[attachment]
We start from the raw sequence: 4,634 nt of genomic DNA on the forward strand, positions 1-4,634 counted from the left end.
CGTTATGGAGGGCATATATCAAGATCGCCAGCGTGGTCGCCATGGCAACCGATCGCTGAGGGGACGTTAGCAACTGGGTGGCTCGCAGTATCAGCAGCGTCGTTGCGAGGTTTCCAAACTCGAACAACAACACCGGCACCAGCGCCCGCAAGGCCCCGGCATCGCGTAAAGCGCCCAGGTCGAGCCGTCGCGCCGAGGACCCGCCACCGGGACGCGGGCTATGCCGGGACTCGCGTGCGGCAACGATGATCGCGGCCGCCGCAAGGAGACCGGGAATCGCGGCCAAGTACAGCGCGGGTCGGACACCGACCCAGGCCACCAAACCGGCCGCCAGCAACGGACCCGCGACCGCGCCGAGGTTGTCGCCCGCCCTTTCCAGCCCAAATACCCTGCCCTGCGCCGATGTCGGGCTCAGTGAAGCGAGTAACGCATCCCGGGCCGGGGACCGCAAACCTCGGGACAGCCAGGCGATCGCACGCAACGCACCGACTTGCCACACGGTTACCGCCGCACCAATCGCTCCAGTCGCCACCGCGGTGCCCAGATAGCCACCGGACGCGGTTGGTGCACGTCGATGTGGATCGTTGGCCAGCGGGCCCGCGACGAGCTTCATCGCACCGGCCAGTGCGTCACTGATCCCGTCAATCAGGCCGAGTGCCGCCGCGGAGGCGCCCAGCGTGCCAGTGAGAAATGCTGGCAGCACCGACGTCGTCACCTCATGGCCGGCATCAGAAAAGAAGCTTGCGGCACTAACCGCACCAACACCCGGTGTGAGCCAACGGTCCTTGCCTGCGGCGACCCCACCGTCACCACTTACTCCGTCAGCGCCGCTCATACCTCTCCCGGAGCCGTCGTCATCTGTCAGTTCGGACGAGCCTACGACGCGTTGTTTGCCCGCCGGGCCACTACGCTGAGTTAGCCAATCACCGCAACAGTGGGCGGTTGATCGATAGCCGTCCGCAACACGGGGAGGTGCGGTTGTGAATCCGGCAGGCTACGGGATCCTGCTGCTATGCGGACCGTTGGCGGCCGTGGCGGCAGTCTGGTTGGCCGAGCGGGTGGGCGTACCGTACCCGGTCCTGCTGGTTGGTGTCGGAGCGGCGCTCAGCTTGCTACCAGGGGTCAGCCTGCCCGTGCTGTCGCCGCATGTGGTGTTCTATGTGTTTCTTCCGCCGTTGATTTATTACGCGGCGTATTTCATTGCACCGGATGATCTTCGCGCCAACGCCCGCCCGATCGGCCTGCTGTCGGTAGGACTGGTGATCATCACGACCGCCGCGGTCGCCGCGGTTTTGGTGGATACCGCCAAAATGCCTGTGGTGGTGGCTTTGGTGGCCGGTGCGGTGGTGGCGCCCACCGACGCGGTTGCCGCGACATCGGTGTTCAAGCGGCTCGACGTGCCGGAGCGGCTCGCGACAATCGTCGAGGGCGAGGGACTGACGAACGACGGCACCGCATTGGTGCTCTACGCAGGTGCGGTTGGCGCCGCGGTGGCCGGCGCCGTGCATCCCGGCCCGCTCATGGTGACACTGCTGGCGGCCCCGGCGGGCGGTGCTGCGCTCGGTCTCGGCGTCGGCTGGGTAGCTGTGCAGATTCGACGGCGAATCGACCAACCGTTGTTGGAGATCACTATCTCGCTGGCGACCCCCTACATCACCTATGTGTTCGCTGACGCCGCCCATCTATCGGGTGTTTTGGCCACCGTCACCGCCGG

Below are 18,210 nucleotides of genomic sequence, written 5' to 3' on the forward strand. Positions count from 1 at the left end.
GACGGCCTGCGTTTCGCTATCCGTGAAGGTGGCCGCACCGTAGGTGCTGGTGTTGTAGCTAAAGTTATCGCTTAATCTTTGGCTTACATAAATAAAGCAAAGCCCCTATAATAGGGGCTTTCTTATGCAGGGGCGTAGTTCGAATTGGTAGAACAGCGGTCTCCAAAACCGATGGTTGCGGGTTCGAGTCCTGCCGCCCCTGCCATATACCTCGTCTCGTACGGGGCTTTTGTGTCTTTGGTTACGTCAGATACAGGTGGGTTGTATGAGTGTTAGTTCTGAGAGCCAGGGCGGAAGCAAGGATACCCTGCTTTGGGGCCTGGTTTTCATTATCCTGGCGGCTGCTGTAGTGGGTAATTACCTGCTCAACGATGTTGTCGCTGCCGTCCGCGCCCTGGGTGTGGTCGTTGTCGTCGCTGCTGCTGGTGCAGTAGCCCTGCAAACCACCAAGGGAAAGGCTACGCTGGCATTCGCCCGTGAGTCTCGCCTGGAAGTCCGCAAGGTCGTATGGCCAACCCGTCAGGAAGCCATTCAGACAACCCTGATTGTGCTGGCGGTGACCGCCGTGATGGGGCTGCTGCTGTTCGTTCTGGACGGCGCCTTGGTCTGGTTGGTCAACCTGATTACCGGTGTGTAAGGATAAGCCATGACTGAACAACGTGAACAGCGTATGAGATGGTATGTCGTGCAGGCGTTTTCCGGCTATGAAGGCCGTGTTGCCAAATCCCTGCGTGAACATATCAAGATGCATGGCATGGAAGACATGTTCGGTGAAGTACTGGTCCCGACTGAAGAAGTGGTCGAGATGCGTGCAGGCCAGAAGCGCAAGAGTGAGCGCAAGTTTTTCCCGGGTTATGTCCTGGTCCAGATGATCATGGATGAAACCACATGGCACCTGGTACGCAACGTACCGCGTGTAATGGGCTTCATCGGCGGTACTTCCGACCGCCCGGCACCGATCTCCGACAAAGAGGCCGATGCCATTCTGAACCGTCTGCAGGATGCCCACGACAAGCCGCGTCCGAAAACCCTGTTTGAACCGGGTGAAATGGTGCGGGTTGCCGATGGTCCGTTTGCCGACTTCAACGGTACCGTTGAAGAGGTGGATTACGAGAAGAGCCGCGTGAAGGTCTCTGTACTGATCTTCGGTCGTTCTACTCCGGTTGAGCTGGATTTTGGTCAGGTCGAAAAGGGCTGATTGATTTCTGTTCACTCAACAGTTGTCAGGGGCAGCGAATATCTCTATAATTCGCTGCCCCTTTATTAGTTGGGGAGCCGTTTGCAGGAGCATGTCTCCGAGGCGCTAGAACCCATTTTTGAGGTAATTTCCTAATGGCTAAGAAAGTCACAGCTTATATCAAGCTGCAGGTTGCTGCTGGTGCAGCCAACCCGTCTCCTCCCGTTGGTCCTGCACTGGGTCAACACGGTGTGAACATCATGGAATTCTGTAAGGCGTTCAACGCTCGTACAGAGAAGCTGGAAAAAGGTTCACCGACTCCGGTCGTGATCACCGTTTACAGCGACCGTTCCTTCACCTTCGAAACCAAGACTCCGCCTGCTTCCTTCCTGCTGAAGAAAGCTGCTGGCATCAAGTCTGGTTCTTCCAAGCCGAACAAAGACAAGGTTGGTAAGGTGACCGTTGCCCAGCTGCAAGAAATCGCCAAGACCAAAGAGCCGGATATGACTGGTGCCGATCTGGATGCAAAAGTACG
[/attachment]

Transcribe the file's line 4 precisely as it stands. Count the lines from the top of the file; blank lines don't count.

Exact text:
GACGGCCTGCGTTTCGCTATCCGTGAAGGTGGCCGCACCGTAGGTGCTGGTGTTGTAGCTAAAGTTATCGCTTAATCTTTGGCTTACATAAATAAAGCAAAGCCCCTATAATAGGGGCTTTCTTATGCAGGGGCGTAGTTCGAATTGGTAGAACAGCGGTCTCCAAAACCGATGGTTGCGGGTTCGAGTCCTGCCGCCCCTGCCATATACCTCGTCTCGTACGGGGCTTTTGTGTCTTTGGTTACGTCAGATACAGGTGGGTTGTATGAGTGTTAGTTCTGAGAGCCAGGGCGGAAGCAAGGATACCCTGCTTTGGGGCCTGGTTTTCATTATCCTGGCGGCTGCTGTAGTGGGTAATTACCTGCTCAACGATGTTGTCGCTGCCGTCCGCGCCCTGGGTGTGGTCGTTGTCGTCGCTGCTGCTGGTGCAGTAGCCCTGCAAACCACCAAGGGAAAGGCTACGCTGGCATTCGCCCGTGAGTCTCGCCTGGAAGTCCGCAAGGTCGTATGGCCAACCCGTCAGGAAGCCATTCAGACAACCCTGATTGTGCTGGCGGTGACCGCCGTGATGGGGCTGCTGCTGTTCGTTCTGGACGGCGCCTTGGTCTGGTTGGTCAACCTGATTACCGGTGTGTAAGGATAAGCCATGACTGAACAACGTGAACAGCGTATGAGATGGTATGTCGTGCAGGCGTTTTCCGGCTATGAAGGCCGTGTTGCCAAATCCCTGCGTGAACATATCAAGATGCATGGCATGGAAGACATGTTCGGTGAAGTACTGGTCCCGACTGAAGAAGTGGTCGAGATGCGTGCAGGCCAGAAGCGCAAGAGTGAGCGCAAGTTTTTCCCGGGTTATGTCCTGGTCCAGATGATCATGGATGAAACCACATGGCACCTGGTACGCAACGTACCGCGTGTAATGGGCTTCATCGGCGGTACTTCCGACCGCCCGGCACCGATCTCCGACAAAGAGGCCGATGCCATTCTGAACCGTCTGCAGGATGCCCACGACAAGCCGCGTCCGAAAACCCTGTTTGAACCGGGTGAAATGGTGCGGGTTGCCGATGGTCCGTTTGCCGACTTCAACGGTACCGTTGAAGAGGTGGATTACGAGAAGAGCCGCGTGAAGGTCTCTGTACTGATCTTCGGTCGTTCTACTCCGGTTGAGCTGGATTTTGGTCAGGTCGAAAAGGGCTGATTGATTTCTGTTCACTCAACAGTTGTCAGGGGCAGCGAATATCTCTATAATTCGCTGCCCCTTTATTAGTTGGGGAGCCGTTTGCAGGAGCATGTCTCCGAGGCGCTAGAACCCATTTTTGAGGTAATTTCCTAATGGCTAAGAAAGTCACAGCTTATATCAAGCTGCAGGTTGCTGCTGGTGCAGCCAACCCGTCTCCTCCCGTTGGTCCTGCACTGGGTCAACACGGTGTGAACATCATGGAATTCTGTAAGGCGTTCAACGCTCGTACAGAGAAGCTGGAAAAAGGTTCACCGACTCCGGTCGTGATCACCGTTTACAGCGACCGTTCCTTCACCTTCGAAACCAAGACTCCGCCTGCTTCCTTCCTGCTGAAGAAAGCTGCTGGCATCAAGTCTGGTTCTTCCAAGCCGAACAAAGACAAGGTTGGTAAGGTGACCGTTGCCCAGCTGCAAGAAATCGCCAAGACCAAAGAGCCGGATATGACTGGTGCCGATCTGGATGCAAAAGTACG